Uranium(VI) Removal by Zero-Valent Iron Metal
At the Y-12 site, uranium is the main contaminant for this groundwater remediation using the permeable Fe0 reactive barrier because uranium poses the major potential health and environmental risks within Bear Creek Valley. Its concentration trends within and in the vicinity of the Fe0 barrier are plotted in Figure 1 for some monitoring wells and piezometers. Results indicate that uranium is effectively removed within the Fe0 barrier, and that uranium concentrations in the Fe0 barrier (e.g., TMW-09, DP-19s,m, and DP-20s,m) were generally very low (<0.01 mg/L) in comparison with uranium concentrations in the upgradient monitoring wells. With exception of DP-11, low amounts of uranium were also found in the downgradient monitoring wells (e.g., DP-23s,m, and DP-14s, TMW-7), suggesting that the Fe0 barrier is performing well in removing uranium from the contaminated groundwater. Similarly, uranium concentrations in other monitoring wells and piezometers (such as DP-10, DP-18s,m,d; DP-21s,m; DP-22s) were found to be low or below the detection limit in the Fe0 barrier (data not shown). These observations are generally consistent with previous laboratory studies that show uranium can be effectively and rapidly reduced by Fe0 filings (Gu et al., 1998; Birke et al., 1999). However, a consistently high uranium was detected in the downgradient DP-11 well, and its concentration was even higher than those found in the upgradient monitoring wells. This observation was primarily attributed to the fact that some uranium hot spots existed in such heterogeneous filled materials as evidenced by our recent soil core sampling and analysis near DP-11 (conducted in September 2001). Another possible explanation was due to an upward flow of the contaminated groundwater as result of the vertical hydraulic gradient.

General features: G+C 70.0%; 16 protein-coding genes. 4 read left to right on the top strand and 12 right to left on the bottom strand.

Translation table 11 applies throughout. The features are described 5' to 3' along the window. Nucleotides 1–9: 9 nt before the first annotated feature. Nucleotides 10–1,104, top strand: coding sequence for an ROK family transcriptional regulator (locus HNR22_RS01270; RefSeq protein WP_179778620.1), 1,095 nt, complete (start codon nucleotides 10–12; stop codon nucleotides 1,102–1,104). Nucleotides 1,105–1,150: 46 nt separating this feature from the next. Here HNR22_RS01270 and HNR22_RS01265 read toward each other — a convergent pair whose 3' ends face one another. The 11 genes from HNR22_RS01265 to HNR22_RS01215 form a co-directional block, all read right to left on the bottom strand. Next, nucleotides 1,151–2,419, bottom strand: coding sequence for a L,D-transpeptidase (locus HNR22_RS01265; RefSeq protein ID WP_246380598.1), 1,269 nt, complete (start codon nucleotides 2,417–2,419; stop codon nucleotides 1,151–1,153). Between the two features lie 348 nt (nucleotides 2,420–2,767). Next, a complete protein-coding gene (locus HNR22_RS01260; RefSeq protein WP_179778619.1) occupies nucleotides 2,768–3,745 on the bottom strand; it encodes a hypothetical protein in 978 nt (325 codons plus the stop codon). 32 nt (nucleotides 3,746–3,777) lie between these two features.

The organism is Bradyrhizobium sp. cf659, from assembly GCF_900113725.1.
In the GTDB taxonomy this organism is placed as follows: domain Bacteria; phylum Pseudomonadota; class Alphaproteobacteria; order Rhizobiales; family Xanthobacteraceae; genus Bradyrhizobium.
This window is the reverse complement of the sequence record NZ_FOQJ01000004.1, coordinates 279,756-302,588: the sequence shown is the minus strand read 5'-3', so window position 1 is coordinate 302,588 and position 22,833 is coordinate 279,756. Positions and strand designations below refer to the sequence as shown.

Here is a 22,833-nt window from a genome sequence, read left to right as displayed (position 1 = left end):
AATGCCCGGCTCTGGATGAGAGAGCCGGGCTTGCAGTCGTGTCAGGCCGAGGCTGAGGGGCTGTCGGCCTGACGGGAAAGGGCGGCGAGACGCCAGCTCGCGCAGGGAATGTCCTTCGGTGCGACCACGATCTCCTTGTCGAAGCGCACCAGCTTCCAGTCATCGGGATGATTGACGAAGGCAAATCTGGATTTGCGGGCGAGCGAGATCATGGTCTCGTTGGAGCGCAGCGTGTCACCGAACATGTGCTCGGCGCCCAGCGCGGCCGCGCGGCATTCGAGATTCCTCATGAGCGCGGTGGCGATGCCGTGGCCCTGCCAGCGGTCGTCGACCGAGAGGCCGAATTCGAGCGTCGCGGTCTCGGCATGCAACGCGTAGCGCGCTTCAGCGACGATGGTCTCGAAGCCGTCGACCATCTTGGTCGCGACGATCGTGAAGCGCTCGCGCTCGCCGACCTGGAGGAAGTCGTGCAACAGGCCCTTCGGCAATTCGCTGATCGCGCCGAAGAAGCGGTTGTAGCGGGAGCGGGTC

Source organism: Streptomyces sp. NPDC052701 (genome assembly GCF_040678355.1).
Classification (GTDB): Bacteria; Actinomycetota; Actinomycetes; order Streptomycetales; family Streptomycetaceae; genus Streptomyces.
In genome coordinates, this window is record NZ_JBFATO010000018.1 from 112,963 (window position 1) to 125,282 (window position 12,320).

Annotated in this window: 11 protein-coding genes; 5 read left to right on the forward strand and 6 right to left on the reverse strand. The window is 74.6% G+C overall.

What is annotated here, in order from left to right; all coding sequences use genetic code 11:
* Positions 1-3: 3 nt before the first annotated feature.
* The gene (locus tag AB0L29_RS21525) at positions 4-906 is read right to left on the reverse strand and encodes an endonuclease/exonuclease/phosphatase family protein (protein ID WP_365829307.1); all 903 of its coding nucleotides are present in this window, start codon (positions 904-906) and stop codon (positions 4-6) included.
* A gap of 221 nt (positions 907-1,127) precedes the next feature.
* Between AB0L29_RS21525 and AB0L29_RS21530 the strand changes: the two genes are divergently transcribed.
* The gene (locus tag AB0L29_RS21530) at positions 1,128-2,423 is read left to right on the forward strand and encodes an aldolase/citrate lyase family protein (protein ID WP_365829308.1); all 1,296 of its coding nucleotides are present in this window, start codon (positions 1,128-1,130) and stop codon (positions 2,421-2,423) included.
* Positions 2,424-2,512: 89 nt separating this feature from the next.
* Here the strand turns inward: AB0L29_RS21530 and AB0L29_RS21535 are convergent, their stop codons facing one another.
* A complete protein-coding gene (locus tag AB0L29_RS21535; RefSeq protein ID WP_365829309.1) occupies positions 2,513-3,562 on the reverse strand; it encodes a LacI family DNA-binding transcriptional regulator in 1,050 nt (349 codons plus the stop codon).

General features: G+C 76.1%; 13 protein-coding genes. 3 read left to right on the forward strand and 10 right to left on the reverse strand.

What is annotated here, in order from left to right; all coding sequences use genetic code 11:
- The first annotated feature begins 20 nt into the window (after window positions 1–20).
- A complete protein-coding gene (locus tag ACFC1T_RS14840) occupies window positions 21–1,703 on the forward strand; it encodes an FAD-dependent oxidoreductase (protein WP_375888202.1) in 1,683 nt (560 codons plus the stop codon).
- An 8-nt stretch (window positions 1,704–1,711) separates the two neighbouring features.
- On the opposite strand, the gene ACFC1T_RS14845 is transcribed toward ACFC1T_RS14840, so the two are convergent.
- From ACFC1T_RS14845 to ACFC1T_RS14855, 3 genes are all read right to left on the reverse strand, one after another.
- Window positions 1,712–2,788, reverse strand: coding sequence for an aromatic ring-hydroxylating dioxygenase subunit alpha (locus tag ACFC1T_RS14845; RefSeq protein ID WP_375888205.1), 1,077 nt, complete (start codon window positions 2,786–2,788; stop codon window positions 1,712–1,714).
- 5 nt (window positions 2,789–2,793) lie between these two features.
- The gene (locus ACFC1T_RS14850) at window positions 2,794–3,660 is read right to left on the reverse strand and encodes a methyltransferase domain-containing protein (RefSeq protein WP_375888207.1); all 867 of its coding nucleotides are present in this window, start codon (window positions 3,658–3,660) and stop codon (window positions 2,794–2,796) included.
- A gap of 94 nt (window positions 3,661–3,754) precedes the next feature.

Uranium retention by Fe0 filings was also evidenced by the analysis of uranium content in Fe0 core samples (Figure 2). These angled cores were collected ~15 months after installation of the Fe0 barrier, and detailed sample preparation and analysis were given elsewhere (Phillips et al., 2000). Although only trace quantities of uranium are present in the contaminated groundwater, an elevated amount of uranium was detected in the Fe0 core materials, particularly in those samples near the interface (between the soil and Fe0 filings) where groundwater enters the Fe0 barrier as seen in column studies (Kamolpornwijit et al., 2003). The greatest concentration of uranium in the Fe0 barrier occurred at the shallow, upgradient interface, but uranium concentration decreased dramatically over a short distance. These observations suggest that once uranium enters the Fe0 reactive barrier it is rapidly sequestered in situ as a result of either reductive precipitation of relatively insoluble U(IV) species or surface adsorption of U(VI) species on the Fe0 corrosion products (e.g., iron oxyhydroxides) (Cantrell et al., 1995; Gu et al., 1998). Reductive precipitation of U(VI) to U(IV) species by Fe0 is believed to be one of the dominant mechanisms for uranium removal and is thermodynamically favorable, according to the following stoichiometric reactions :